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she was always baking. i said, mom, i want to bake. we got really good. i would brag, my mom makes the best cake. you know how moms are. they're both the same and they both win. >> the caribbean is a big part of it, but new orleans was so instruction tur for you, right. >> yes. it was -- it's very captivating. that city is just -- whenever you go there, it's just -- you feel touched by all the senses. the heat for one, which is great. so how do you cool off? you have a cocktail. and then you walk around and you're eating everywhere. so i think for me it was a very humble and a very approachable introduction to new orleans because it is very similar to the caribbean. it does feel luke the most northern caribbean part of that -- of the caribbean essentially. so for me it was very natural just to feel at home, you know. the buildings are very similar,
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very colorful, the music is vim similar, and the love for food, you can't beat that. >> in a city like that that has known chefs, they were coming to your restaurant, you got such acclaim now with an american bistro in the bywater, a whole new neighborhood. >> yes. >> what are you hoping to do there? >> i never thought i'd open a second restaurant. a restaurant is not easy. it is a lot of work and i had somebody on my team, levi raines who was light years above anybody who i had ever actually worked with. i wanted to give him a platform where he could shine as well. you know, he's really taken it to the next level and i'm really proud of what we do. the whole premise is just to have a neighborhood restaurant. live in the bywater. people are like, you're crazy for opening a restaurant there. i wanted to have people who live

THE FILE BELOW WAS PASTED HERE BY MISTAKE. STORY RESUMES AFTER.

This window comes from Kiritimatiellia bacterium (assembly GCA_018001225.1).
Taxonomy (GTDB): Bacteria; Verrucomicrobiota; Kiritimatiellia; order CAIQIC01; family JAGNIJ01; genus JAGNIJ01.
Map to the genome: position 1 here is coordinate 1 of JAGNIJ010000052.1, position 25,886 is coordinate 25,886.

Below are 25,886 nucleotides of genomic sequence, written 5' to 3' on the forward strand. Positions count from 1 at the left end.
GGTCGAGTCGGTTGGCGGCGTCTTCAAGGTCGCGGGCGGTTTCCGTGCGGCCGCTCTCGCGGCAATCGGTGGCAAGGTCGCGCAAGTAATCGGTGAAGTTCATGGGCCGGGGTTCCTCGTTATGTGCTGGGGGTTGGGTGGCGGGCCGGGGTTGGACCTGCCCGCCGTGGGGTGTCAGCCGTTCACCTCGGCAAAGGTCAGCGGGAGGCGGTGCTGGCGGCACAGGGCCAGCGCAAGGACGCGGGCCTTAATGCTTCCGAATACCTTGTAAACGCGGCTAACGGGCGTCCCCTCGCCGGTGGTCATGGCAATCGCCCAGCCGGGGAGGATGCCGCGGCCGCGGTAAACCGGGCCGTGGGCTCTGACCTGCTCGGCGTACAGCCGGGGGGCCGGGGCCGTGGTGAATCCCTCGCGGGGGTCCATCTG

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in the neighborhood that come to the restaurant, that i can see a familiar neighborhood. we would have -- 75% who come in, i know almost every person in that restaurant. >> that is awesome. >> if you could have this meal past or present, who would it be -- >> it would be -- that's a very easy one. >> your father? you have to tell us. >> it would be my dad and my grandmother. >> you have to sign the dish, forgive me. chef nina compton, thank you so much for sharing your dishes with us. for your more on her and "the dish," head to our website, cbsnews.com. rolling stone praised her pristine voice and named her an artist you need to know. up next in our "saturday sessions," rising star singer madison cunningham performs right here in studio 57. you're watching "cbs this morning: saturday."
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california native first picked up a guitar at the age of 7 and started writing songs as young as a teen. joni mitchell and bob dylan were inspirations, and just last weekend she got the chance to play the newport folk festival where her two idols are legends. her first l.p. "who are you now" comes out august 16th. and now making her national television debut, here's madison cunningham with "pin it down." ♪ ♪ when i stand back i see a little clearer now when i stair at a pixilated